S2: You know, I understand that that, you know, one step forward, you know, two steps back or two steps forward, one step back. I mean, it’s not linear. You know, talk about the arc of a moral universe. I mean, I don’t even think of as moving like an arc. I think it moves more like a stair step. You know, you and the the risers, if you will, are, you know, at different elevations, depending on the time. Sometimes we really do surge forward. And I think that’s happened over the past 10 years. The surge forward, though, cannot be limited to awareness. That’s the problem. We got to get in there and really understand how these cultural ideas and assumptions that we make about the necessity for change are embedded in our structures. And so changing culture and structures at the same time is hard. But we make gains and they’re incremental and I get impatient and I worry too. But it doesn’t stop me from pushing. And I mean, that’s really the key. The other key is to realize that we now have a lot more people working on it. I mean, since 1991, not only have we developed a generation of educators that are devoted to this issue and researchers who are to devoted it, there are people in leadership in the U.S. Senate and who are devoted to this issue and in the House of Representatives. So we have made gains in that respect. People are talking about this issue, not enough. But the leaders are talking and thinking about these issues in terms of the laws and policies that need to be put in place. So we are beginning to have some of the things that need to come together to make the change. We even have, and I shouldn’t say this as though with some exception, but we we have leaders in business who are saying it’s time for a change because they understand that the problems in the workplace are really hampering their productivity. So I think there are all kinds of ways that we can think about why now is a different moment, even though I continue to worry that we need to change realizing that this is a different moment. You know, sort of helps me to control my anxiety.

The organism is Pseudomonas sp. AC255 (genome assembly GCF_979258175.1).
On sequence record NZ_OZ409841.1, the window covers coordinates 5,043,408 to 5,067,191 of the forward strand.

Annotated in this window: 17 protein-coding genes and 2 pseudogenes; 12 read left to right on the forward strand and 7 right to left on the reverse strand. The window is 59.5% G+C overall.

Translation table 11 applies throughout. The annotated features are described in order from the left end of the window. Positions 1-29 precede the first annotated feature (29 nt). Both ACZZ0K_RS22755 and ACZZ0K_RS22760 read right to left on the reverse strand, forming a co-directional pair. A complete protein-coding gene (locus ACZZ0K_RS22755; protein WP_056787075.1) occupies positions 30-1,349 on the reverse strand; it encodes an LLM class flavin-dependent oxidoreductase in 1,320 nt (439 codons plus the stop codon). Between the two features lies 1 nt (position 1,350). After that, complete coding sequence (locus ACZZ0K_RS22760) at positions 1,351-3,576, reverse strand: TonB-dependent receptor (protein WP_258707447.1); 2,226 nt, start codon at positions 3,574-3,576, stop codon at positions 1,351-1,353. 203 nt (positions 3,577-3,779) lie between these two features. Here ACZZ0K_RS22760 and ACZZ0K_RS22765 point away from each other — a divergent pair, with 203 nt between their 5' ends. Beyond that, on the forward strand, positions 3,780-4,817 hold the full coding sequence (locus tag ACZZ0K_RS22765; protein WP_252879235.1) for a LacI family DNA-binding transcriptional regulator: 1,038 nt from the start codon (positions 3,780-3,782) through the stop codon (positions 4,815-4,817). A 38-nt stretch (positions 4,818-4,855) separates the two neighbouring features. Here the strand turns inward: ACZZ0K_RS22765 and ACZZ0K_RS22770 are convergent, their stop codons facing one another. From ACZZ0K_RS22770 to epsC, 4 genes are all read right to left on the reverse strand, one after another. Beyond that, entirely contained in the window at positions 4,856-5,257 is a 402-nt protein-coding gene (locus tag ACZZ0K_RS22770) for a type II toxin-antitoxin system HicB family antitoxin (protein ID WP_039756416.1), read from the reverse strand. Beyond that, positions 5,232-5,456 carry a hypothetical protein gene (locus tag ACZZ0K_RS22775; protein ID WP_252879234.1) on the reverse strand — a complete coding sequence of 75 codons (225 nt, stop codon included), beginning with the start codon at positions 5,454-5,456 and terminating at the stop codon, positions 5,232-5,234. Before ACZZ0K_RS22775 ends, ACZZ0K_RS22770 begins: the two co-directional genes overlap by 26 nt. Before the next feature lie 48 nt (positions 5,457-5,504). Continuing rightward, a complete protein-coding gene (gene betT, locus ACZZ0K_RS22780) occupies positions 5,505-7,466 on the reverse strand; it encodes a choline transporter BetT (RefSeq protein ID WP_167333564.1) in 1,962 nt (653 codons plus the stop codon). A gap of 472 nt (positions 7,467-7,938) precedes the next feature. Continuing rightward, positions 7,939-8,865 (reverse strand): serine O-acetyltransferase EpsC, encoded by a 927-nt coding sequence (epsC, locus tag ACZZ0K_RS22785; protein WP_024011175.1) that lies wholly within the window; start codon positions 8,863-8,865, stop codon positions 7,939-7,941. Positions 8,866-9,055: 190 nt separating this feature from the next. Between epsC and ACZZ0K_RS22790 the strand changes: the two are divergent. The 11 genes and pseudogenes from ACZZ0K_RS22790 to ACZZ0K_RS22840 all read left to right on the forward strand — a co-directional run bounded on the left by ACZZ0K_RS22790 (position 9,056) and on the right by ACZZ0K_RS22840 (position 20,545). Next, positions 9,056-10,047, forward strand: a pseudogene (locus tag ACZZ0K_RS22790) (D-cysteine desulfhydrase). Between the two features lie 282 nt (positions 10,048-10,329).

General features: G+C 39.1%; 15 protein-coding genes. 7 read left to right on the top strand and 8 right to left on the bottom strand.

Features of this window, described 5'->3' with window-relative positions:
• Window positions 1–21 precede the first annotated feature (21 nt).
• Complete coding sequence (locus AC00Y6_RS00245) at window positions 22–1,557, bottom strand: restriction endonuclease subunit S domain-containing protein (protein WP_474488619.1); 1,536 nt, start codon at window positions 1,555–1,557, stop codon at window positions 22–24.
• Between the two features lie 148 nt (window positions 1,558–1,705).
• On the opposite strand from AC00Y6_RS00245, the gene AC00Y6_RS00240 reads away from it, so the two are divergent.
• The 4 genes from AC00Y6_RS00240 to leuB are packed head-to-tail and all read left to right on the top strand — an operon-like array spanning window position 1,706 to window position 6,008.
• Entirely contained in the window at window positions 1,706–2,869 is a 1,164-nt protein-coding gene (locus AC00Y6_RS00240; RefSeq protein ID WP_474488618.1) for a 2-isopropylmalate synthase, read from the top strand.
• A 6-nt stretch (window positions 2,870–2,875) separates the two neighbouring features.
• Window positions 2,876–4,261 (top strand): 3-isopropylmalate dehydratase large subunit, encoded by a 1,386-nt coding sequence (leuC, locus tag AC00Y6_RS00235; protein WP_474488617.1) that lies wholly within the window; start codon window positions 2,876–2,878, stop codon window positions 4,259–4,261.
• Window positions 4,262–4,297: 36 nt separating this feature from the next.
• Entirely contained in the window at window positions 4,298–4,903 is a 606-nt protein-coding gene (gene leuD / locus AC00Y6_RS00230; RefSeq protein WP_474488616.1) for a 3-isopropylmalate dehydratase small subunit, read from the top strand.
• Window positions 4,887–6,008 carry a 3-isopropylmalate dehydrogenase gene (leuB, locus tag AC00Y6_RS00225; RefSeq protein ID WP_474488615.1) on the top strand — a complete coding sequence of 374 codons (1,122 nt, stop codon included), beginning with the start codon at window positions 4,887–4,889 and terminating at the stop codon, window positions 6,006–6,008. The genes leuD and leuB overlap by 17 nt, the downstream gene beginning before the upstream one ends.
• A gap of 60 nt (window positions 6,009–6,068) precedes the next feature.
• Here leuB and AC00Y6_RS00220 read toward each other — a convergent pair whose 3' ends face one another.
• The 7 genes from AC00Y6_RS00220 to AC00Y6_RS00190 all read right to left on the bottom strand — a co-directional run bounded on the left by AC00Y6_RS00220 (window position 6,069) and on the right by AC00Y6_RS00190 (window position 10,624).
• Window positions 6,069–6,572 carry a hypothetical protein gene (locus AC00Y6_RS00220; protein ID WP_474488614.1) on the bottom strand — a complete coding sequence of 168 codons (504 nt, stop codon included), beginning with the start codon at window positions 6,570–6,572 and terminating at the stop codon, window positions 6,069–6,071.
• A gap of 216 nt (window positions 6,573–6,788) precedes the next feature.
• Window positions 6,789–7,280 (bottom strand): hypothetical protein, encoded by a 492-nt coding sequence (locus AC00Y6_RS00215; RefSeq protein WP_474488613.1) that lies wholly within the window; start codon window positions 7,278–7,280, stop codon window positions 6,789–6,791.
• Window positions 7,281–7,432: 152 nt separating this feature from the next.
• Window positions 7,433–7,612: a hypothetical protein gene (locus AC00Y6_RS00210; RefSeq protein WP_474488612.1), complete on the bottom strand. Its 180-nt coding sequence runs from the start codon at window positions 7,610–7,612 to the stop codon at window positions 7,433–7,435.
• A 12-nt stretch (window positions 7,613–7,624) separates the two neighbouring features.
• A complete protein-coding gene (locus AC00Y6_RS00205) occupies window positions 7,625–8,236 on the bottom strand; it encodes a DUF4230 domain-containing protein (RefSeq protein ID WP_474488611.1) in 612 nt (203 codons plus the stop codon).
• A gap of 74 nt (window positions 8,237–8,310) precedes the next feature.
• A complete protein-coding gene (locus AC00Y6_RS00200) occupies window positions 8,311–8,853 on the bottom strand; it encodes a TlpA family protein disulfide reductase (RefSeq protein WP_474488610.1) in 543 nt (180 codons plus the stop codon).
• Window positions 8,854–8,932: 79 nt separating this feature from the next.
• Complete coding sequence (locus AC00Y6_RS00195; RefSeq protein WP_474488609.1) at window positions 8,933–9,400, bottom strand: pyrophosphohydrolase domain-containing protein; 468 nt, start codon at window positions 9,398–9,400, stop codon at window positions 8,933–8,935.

S1: I want to ask you one other maybe framing question, which is I’m always struck by the ways in which. There feels like there’s this unfortunate switcheroo where we talk about sexual harassment, we talk about workplace discrimination, we can talk about all sorts of race and gender issues, and it always feels as though we’re having a conversation in this feelings space, right? You hurt my feelings. I was sad. I was offended. You were assaulted. You know, that’s so I’m sorry. The whole sorry thing. I know you more than anyone have strong, strong things to say about the I’m sorry, a piece of this, but I guess I’m also fascinated when I talk to you or when I read You are here, you speak because you don’t operate in the feeling space. You always operate in the systems place. You always since I’ve heard you speak, talk in terms of systems, formal structures, policies. Very clear and coherent architecture. That is the farthest thing from feelings, and it’s just so interesting to me, and I really noticed this after the Christine Blasey Ford testimony that it was almost as though we were watching a split screen where she was allowed to have all these feelings. And then all these Susan Collins speeches about their sorrow, about her feelings and how sad that she was sad. And none of it changes anything. And I’m always struck by the way in which you don’t really actually have a tremendous interest in talking about sadness and sorrow and suffering and pain. Your interest is just like, let’s get some structures in place so this stuff doesn’t keep happening. And I always just feel like I want to ask you that question of how is it that we got into a world all these years, even after you had your experience in 1991, where men get processes and women get feelings?